- What’s Important and What’s Not | I backpack, well, sort of. I confess, I have one rucksack and normally a suitcase. My trips are on average one month long. What makes the cut and fits, is all I need. You realize quite early on less is more. Moving abroad to Brussels, I downsized my 900 square foot apartment to a mere 115 square feet and I LOVED it! It is not only material things this concept can apply to, but you can make those determinations about what no longer serves you when the time is right.
- Who is a priority | For the first three months in Europe, backpacking from Ireland to Hungary, Switzerland to Croatia, I really didn’t find the need to reach out to anyone, I was self-sufficient, living life day by day. That’s not to say that family and friends back at home don’t matter, but sometimes we, ourselves, and our wellness take precedence.
- Stay in the moment, technology can wait | Unplug for a while, or snap the picture and put the device down. Presence is not only important on the road but in our everyday. We get so distracted by living our lives out on the internet that we don’t fully live out our physical ambitions.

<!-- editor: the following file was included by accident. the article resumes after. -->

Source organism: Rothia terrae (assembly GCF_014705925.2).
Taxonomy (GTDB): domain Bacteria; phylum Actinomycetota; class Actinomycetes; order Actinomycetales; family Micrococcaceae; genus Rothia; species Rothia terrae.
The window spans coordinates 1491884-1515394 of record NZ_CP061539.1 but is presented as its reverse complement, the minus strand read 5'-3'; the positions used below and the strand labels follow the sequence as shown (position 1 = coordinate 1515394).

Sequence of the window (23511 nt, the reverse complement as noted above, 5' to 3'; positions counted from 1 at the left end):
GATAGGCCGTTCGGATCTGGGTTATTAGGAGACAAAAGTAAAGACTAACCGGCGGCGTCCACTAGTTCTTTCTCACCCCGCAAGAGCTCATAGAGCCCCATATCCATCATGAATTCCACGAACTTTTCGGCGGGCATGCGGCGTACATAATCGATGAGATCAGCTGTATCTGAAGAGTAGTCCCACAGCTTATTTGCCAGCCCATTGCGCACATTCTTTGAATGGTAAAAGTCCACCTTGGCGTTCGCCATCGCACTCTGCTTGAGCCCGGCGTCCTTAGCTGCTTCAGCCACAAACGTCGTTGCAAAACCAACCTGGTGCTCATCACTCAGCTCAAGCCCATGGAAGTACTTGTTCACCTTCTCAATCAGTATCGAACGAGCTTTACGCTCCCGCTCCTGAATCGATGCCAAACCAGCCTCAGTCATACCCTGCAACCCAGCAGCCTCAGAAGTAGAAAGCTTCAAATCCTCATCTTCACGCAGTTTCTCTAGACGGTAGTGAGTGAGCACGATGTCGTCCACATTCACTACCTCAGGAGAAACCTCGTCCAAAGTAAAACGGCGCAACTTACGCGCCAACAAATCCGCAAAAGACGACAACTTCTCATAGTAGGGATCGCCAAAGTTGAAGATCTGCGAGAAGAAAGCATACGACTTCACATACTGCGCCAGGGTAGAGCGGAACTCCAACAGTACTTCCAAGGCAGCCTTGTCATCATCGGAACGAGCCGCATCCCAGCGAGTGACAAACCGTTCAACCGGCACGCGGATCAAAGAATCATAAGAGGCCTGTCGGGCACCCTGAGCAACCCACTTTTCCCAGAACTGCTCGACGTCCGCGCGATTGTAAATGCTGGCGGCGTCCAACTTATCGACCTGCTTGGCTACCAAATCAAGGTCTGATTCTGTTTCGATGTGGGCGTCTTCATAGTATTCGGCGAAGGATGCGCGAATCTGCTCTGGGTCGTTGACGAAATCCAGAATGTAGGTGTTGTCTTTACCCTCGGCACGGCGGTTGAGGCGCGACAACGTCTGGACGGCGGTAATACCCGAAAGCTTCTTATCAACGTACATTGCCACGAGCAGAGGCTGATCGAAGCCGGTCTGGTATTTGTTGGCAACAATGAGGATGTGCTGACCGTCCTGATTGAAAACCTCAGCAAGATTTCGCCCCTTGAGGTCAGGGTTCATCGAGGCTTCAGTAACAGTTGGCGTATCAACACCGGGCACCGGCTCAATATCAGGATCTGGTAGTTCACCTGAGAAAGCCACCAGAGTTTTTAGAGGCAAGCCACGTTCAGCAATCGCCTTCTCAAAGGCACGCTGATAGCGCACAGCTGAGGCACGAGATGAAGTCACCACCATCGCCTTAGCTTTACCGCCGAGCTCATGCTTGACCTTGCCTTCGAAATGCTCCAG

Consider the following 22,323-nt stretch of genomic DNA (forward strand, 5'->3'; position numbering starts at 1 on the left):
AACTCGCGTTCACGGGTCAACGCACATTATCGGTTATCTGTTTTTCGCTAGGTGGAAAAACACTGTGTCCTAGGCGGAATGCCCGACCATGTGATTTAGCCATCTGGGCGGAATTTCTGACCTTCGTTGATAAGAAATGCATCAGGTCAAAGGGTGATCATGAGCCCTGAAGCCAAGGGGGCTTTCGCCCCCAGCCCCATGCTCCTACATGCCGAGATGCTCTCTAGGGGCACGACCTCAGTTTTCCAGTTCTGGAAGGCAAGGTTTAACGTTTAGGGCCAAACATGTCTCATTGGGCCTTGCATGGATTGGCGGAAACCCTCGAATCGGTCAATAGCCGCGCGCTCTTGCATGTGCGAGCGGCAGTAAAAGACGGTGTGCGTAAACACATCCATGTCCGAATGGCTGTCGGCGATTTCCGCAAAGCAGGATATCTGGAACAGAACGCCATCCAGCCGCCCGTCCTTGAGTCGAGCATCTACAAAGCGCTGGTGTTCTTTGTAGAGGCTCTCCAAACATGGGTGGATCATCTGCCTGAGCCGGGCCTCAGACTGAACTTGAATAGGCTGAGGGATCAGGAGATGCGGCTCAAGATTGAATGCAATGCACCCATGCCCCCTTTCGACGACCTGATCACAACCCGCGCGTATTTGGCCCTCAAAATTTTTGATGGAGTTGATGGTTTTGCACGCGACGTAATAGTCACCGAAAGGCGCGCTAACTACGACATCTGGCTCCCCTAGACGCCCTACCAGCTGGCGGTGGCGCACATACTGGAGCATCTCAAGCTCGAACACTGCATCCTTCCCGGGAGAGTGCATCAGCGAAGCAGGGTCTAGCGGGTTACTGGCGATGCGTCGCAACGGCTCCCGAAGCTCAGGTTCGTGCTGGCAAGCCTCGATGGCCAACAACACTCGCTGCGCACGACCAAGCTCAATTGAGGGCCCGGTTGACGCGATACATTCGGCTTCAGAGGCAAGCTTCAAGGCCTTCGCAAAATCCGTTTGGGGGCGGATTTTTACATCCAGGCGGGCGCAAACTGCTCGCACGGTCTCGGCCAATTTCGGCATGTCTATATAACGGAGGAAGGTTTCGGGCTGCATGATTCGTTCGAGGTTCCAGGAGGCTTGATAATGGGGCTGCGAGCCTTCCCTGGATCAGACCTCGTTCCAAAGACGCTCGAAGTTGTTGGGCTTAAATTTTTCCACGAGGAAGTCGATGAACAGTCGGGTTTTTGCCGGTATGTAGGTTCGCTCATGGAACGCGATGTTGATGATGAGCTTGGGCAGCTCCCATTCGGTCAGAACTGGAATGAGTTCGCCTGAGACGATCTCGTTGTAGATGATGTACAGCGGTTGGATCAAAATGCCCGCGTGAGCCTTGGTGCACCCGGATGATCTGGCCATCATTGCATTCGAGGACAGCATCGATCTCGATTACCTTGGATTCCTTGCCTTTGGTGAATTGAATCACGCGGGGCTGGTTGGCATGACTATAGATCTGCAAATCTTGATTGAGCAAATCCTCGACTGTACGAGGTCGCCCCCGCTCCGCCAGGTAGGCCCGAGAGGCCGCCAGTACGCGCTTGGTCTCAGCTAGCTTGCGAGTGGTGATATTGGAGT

- Be Raw and Real | You get to decide who shows up. Put your best, unfiltered self forward. I also attribute my rich connections to those I met on my travels to the fact I was unapologetically true to myself. I wasn’t wearing a hat to fit a particular role I played. I was honest, outspoken at times and full of life. I’ve always been an optimist and look for the good in all. When I let this show, I was met with the same sentiment.
- Don’t delay your happiness | Waiting on others to join will only cause delays. Living in Phoenix, I loved to go to the theatre, orchestral performances, museums, and local art walks. I indulge in the same wherever I go because it brings me utter joy. I have been called weird or told its not normal behavior to do these things alone, but I don’t apologize, nor do I change my ways. If I gave in to the naysayers and did what was “expected” or waited on a partner-in-crime it would only be at my detriment.